I reblogged “A Short History of Dance in my Life” which describes my entry into this strange new land but not the origins of the international path which I was suddenly following.
Connecting dance to place started for me in France. I actually cannot remember how I first started looking intensively and extensively at French dance. Being enthralled with Paris and every French sight/taste/nuance, which was all fairly new to me, certainly helped. I was presenting a range of performing arts at the KiMo Theater in Albuquerque New Mexico and in the process meeting and being guided by the NYC contemporary dance sophisticates and international travelers and French dance was hot at the time.
It was magical. Paris is a very special place in all ways and what a grand thing, to be sitting at a sidewalk café with your cigarettes and café au lait or wine, gazing just over there at the Eiffel Tower and listening to the elegant sounds of the French language all around. Increasingly the talk was of dance…contemporary dance treasured and supported by the French government. Imagine that!
The choreographers and companies I remember most clearly are Dominique Bagouet, Angelin Preljocaj/Ballet Preljocaj (who was here for Global DanceFest’s grand 2001 opening), Maguy Marin, Mathilde Monnier, Josef Nadj and of course the American transplant, Carolyn Carlson. There were others but with an array like that who needed more. I was enthralled and curious.
I so lacked background in American contemporary dance, or dance of any kind for that matter, that being introduced to new work in a new country was like entering a different reality. I had no references; when my friends and mentors related what they were seeing back to the founders and stars of “modern” dance in America and Europe I was the clueless bystander.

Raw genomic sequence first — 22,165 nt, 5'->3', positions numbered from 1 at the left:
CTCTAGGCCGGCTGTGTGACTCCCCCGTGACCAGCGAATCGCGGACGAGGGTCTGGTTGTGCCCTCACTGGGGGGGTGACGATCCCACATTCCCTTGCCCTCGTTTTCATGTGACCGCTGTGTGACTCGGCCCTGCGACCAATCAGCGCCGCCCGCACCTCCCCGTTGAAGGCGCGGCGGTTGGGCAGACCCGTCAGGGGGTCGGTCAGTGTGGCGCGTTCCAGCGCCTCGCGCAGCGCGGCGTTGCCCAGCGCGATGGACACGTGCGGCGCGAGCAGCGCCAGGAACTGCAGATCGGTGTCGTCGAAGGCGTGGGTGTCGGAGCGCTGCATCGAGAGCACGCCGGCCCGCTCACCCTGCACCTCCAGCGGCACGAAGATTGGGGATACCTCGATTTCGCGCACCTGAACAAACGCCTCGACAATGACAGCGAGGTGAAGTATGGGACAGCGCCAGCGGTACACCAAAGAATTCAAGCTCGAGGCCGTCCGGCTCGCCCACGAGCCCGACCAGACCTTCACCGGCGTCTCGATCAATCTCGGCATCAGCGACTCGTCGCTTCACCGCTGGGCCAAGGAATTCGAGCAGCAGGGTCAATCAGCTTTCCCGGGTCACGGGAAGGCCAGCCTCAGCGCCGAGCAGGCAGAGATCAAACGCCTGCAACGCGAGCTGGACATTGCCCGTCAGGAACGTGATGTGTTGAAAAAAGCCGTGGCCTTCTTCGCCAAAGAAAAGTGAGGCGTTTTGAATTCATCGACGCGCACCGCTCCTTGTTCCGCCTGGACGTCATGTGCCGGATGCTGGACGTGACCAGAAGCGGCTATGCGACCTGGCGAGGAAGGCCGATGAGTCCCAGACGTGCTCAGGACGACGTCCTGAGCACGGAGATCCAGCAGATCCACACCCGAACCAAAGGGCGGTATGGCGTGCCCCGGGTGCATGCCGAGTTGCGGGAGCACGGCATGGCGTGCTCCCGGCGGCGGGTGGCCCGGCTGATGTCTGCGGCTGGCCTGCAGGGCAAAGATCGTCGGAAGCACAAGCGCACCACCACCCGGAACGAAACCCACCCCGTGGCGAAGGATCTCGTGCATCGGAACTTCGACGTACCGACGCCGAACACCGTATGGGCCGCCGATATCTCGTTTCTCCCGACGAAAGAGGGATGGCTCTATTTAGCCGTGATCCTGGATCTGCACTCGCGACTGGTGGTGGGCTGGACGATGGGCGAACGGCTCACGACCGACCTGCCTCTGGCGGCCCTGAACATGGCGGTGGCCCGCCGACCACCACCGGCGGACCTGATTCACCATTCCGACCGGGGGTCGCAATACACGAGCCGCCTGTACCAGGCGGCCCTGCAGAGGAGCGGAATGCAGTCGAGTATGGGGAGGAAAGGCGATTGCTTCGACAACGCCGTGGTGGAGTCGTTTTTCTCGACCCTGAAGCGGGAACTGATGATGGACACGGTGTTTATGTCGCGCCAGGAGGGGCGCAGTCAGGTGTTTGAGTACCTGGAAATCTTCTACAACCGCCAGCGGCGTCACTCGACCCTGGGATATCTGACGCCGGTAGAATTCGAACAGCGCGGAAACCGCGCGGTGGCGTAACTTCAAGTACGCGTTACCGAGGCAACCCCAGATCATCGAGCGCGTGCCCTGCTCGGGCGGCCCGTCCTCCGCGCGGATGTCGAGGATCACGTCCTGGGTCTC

What I did know was that—given the limited American dance I had seen in New Mexico (extremely limited) and at the conferences and showcases I was attending around the country—I was more enamored of what I was seeing in France. Why the greater interest was the question.
It took me awhile to develop an answer that suited me. The dance in France was a little less about technique and pure movement and more about things/stuff/stories/ideas. It also seemed a little more confrontive, maybe a little rawer, a little sexier, more original somehow? And the program was one coherent piece, not three pretty dances of 10 to 20 minutes each. I loved it all. Indiscriminately.
I immediately began trying to analyze what about French culture, history or geography had produced those differences. I know…I know… I know. My learned dance friends can trace it all to various choreographic/artistic movements and influences. Which is true and accurate and informed. But I wasn’t interested in that, what I wanted to figure out was what about being French was showing up on stage. Of course there was no answer that made sense.
But here’s what I decided. France has a proud intellectual history so why wouldn’t that be reflected in their dance as well as in other cultural pursuits—dance of ideas? France has a long history as a colonial power so why wouldn’t their experience of other cultures make more story, more nuance possible in their dance—dance more worldly. France is known as a nation of diverse sensual appetites—why wouldn’t their dance reflect that sensuality. This was an answer that made sense. To me at least.
That was all over 20 years ago. Since then I’ve seen American dance take on all of those characteristics to some degree, and I have no idea what is happening with French dance. But that line of questioning is what propelled me down the track of forever analyzing contemporary dance based on the broadest of cultural, environmental, historical and political influences. For better or worse.